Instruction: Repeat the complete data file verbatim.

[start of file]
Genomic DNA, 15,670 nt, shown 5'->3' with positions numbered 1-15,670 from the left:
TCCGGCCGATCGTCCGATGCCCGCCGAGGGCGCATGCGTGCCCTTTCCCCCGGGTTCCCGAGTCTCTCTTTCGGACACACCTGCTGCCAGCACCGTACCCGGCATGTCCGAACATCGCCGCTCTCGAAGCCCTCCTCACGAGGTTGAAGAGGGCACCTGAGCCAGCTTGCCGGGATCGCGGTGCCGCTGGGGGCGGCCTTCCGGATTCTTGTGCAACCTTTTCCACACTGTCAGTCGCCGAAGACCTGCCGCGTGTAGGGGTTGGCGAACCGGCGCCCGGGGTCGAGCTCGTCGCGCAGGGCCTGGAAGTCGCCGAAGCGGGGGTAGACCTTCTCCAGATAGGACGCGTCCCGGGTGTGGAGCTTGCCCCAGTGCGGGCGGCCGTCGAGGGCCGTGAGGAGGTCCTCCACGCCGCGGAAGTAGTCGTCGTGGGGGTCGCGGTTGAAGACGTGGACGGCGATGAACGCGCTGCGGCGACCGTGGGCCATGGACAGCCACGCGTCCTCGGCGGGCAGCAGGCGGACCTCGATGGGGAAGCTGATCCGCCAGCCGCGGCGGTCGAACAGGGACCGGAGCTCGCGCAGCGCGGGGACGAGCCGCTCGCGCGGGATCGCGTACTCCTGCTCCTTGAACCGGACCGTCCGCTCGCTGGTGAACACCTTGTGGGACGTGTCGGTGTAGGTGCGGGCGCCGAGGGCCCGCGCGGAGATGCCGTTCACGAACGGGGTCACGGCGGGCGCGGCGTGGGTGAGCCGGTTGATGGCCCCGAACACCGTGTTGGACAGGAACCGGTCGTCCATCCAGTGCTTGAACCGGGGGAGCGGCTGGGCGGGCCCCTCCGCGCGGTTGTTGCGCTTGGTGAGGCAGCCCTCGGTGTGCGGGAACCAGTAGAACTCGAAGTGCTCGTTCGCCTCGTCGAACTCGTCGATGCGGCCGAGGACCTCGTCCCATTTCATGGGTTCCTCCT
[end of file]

Genomic DNA, 15,670 nt, shown 5'->3' with positions numbered 1-15,670 from the left:
TCCGGCCGATCGTCCGATGCCCGCCGAGGGCGCATGCGTGCCCTTTCCCCCGGGTTCCCGAGTCTCTCTTTCGGACACACCTGCTGCCAGCACCGTACCCGGCATGTCCGAACATCGCCGCTCTCGAAGCCCTCCTCACGAGGTTGAAGAGGGCACCTGAGCCAGCTTGCCGGGATCGCGGTGCCGCTGGGGGCGGCCTTCCGGATTCTTGTGCAACCTTTTCCACACTGTCAGTCGCCGAAGACCTGCCGCGTGTAGGGGTTGGCGAACCGGCGCCCGGGGTCGAGCTCGTCGCGCAGGGCCTGGAAGTCGCCGAAGCGGGGGTAGACCTTCTCCAGATAGGACGCGTCCCGGGTGTGGAGCTTGCCCCAGTGCGGGCGGCCGTCGAGGGCCGTGAGGAGGTCCTCCACGCCGCGGAAGTAGTCGTCGTGGGGGTCGCGGTTGAAGACGTGGACGGCGATGAACGCGCTGCGGCGACCGTGGGCCATGGACAGCCACGCGTCCTCGGCGGGCAGCAGGCGGACCTCGATGGGGAAGCTGATCCGCCAGCCGCGGCGGTCGAACAGGGACCGGAGCTCGCGCAGCGCGGGGACGAGCCGCTCGCGCGGGATCGCGTACTCCTGCTCCTTGAACCGGACCGTCCGCTCGCTGGTGAACACCTTGTGGGACGTGTCGGTGTAGGTGCGGGCGCCGAGGGCCCGCGCGGAGATGCCGTTCACGAACGGGGTCACGGCGGGCGCGGCGTGGGTGAGCCGGTTGATGGCCCCGAACACCGTGTTGGACAGGAACCGGTCGTCCATCCAGTGCTTGAACCGGGGGAGCGGCTGGGCGGGCCCCTCCGCGCGGTTGTTGCGCTTGGTGAGGCAGCCCTCGGTGTGCGGGAACCAGTAGAACTCGAAGTGCTCGTTCGCCTCGTCGAACTCGTCGATGCGGCCGAGGACCTCGTCCCATTTCATGGGTTCCTCCT